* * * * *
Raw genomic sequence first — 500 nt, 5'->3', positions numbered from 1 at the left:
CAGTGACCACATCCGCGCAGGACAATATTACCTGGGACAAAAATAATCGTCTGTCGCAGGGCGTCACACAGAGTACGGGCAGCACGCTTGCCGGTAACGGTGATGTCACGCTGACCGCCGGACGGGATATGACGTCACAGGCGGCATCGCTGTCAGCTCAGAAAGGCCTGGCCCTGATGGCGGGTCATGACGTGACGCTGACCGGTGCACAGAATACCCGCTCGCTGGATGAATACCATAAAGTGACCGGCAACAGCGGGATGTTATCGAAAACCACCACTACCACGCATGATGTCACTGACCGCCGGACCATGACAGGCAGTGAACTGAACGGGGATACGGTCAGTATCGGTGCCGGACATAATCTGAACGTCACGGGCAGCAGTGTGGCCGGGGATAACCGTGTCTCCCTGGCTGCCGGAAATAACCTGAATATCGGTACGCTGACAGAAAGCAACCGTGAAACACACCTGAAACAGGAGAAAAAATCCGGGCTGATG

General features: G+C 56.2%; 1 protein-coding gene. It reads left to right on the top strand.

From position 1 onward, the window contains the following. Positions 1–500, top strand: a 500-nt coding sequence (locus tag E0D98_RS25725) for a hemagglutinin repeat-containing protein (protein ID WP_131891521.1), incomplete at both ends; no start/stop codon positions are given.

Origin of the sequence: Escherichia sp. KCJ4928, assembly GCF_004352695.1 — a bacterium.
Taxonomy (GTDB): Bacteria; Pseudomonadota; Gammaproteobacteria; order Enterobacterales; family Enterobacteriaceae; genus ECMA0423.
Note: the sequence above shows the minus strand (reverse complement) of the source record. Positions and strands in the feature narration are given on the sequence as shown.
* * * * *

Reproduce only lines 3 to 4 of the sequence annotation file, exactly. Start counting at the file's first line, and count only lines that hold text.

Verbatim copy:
General features: G+C 56.2%; 1 protein-coding gene. It reads left to right on the top strand.

From position 1 onward, the window contains the following. Positions 1–500, top strand: a 500-nt coding sequence (locus tag E0D98_RS25725) for a hemagglutinin repeat-containing protein (protein ID WP_131891521.1), incomplete at both ends; no start/stop codon positions are given.